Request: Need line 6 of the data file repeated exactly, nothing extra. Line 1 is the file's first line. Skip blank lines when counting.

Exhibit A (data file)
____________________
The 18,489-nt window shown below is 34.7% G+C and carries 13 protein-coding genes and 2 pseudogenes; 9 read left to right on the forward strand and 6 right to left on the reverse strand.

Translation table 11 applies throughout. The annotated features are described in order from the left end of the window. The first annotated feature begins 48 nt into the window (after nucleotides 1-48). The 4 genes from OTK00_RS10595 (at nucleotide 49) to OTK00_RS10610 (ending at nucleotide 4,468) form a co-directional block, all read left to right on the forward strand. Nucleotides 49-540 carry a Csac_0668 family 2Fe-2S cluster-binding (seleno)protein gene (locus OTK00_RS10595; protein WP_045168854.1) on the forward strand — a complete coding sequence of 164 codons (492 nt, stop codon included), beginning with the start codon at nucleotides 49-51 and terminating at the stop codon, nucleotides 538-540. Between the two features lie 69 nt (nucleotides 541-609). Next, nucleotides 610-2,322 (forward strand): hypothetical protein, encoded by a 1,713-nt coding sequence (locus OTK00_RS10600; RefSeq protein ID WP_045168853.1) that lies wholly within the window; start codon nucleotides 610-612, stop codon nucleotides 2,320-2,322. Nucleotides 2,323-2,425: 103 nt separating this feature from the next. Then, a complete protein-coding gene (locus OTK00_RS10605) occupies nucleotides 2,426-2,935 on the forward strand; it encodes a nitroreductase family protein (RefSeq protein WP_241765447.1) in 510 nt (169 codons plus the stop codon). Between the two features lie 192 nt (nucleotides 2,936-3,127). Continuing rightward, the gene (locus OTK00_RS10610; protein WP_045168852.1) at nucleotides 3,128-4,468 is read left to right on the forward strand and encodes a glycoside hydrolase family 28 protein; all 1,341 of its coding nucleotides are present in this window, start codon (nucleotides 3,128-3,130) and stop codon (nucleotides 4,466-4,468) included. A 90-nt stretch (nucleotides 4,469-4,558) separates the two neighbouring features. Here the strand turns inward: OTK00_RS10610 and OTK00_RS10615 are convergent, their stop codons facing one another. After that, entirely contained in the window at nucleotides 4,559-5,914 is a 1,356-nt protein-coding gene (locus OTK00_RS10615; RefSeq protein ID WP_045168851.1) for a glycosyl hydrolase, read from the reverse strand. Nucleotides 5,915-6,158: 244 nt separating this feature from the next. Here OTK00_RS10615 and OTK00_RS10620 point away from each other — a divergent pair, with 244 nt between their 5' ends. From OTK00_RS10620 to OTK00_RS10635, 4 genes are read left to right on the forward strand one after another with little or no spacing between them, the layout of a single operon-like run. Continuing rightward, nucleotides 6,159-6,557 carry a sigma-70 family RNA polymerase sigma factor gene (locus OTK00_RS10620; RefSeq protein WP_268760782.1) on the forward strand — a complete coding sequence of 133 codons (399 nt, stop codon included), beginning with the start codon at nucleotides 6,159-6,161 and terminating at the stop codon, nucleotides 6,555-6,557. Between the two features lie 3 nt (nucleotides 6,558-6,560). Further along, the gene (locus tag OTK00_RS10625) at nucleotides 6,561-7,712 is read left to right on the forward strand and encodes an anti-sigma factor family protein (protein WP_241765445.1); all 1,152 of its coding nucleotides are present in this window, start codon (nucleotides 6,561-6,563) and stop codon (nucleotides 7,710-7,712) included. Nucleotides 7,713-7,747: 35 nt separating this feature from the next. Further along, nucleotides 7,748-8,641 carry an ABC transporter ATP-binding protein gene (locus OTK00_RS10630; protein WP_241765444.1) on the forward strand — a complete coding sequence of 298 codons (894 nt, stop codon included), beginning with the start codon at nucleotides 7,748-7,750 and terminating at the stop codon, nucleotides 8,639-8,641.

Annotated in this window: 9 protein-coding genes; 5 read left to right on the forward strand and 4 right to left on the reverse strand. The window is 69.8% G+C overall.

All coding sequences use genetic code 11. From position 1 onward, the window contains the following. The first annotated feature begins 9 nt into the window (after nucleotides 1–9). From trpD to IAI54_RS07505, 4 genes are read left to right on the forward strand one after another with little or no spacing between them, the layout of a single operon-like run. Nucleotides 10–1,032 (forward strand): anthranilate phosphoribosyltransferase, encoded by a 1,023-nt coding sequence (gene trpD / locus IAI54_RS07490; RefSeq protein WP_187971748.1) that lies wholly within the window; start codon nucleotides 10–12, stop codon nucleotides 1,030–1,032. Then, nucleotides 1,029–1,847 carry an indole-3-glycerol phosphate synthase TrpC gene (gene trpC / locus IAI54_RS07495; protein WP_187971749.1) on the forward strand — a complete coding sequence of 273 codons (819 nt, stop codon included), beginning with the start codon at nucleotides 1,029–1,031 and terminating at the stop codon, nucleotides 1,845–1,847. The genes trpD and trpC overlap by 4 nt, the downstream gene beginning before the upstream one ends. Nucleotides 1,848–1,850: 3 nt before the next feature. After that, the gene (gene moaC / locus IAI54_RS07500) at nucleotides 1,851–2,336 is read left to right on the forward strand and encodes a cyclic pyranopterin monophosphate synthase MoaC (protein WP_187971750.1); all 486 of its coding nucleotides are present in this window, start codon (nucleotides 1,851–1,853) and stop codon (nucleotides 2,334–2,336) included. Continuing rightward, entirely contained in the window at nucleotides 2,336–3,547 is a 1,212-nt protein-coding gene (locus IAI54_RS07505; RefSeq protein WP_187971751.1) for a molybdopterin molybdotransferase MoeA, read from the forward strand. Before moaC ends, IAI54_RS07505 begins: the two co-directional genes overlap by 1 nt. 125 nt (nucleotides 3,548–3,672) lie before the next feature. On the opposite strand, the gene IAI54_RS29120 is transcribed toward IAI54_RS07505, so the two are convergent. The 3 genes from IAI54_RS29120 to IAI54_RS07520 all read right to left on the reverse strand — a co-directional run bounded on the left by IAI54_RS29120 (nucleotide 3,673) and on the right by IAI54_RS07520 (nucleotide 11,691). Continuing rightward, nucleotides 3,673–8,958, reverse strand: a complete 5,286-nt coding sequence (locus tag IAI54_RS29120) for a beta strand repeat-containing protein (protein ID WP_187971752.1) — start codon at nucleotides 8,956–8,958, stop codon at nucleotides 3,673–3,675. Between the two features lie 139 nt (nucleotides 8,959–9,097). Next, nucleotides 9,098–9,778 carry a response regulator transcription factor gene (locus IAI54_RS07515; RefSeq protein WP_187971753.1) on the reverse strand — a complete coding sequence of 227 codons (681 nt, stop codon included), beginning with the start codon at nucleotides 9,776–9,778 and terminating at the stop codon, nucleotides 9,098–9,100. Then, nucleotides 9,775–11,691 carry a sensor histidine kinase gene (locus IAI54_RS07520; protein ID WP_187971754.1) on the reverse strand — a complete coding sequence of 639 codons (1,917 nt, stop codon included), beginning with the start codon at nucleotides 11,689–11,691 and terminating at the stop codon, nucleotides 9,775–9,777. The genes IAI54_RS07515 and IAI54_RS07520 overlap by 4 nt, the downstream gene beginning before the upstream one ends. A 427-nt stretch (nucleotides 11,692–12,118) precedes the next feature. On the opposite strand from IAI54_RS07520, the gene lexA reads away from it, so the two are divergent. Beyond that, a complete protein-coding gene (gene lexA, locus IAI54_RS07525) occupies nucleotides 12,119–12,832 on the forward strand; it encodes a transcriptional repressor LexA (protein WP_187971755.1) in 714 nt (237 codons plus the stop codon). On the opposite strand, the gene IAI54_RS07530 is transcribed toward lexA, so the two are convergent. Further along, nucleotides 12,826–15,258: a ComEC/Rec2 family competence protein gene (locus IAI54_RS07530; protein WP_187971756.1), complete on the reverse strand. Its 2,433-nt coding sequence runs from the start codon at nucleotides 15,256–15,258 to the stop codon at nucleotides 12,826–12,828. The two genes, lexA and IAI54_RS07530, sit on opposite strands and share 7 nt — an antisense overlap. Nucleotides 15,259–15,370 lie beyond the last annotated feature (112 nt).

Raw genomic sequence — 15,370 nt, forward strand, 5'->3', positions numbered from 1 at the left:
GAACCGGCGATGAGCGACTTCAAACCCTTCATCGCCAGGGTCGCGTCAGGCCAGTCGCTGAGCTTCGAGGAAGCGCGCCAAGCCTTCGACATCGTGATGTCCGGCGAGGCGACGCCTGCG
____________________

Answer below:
GAACCGGCGATGAGCGACTTCAAACCCTTCATCGCCAGGGTCGCGTCAGGCCAGTCGCTGAGCTTCGAGGAAGCGCGCCAAGCCTTCGACATCGTGATGTCCGGCGAGGCGACGCCTGCG